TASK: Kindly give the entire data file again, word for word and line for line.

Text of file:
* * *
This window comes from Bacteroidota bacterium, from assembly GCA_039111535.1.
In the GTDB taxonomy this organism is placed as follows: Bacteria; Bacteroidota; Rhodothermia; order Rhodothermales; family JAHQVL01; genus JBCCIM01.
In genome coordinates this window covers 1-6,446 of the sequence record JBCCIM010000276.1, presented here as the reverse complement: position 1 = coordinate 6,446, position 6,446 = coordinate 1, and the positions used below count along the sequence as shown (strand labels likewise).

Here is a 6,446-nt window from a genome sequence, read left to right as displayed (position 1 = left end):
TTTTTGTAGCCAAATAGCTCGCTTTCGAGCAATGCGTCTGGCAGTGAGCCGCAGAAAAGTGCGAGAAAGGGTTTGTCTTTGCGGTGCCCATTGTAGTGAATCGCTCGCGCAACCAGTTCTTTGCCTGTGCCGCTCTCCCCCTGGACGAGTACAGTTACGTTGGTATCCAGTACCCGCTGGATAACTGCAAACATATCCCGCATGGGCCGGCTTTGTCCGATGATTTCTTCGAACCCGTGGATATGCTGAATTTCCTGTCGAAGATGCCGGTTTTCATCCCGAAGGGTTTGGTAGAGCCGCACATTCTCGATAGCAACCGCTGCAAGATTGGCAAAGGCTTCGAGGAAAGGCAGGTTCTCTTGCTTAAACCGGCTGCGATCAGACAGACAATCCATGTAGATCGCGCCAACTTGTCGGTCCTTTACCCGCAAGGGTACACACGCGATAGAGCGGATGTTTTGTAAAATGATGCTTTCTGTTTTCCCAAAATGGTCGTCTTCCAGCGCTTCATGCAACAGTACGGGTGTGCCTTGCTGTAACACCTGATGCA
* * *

This window comes from Bacteroidota bacterium, from assembly GCA_039111535.1.
In the GTDB taxonomy this organism is placed as follows: Bacteria; Bacteroidota; Rhodothermia; order Rhodothermales; family JAHQVL01; genus JBCCIM01.
In genome coordinates this window covers 1-6,446 of the sequence record JBCCIM010000276.1, presented here as the reverse complement: position 1 = coordinate 6,446, position 6,446 = coordinate 1, and the positions used below count along the sequence as shown (strand labels likewise).

Here is a 6,446-nt window from a genome sequence, read left to right as displayed (position 1 = left end):
TTTTTGTAGCCAAATAGCTCGCTTTCGAGCAATGCGTCTGGCAGTGAGCCGCAGAAAAGTGCGAGAAAGGGTTTGTCTTTGCGGTGCCCATTGTAGTGAATCGCTCGCGCAACCAGTTCTTTGCCTGTGCCGCTCTCCCCCTGGACGAGTACAGTTACGTTGGTATCCAGTACCCGCTGGATAACTGCAAACATATCCCGCATGGGCCGGCTTTGTCCGATGATTTCTTCGAACCCGTGGATATGCTGAATTTCCTGTCGAAGATGCCGGTTTTCATCCCGAAGGGTTTGGTAGAGCCGCACATTCTCGATAGCAACCGCTGCAAGATTGGCAAAGGCTTCGAGGAAAGGCAGGTTCTCTTGCTTAAACCGGCTGCGATCAGACAGACAATCCATGTAGATCGCGCCAACTTGTCGGTCCTTTACCCGCAAGGGTACACACGCGATAGAGCGGATGTTTTGTAAAATGATGCTTTCTGTTTTCCCAAAATGGTCGTCTTCCAGCGCTTCATGCAACAGTACGGGTGTGCCTTGCTGTAACACCTGATGCA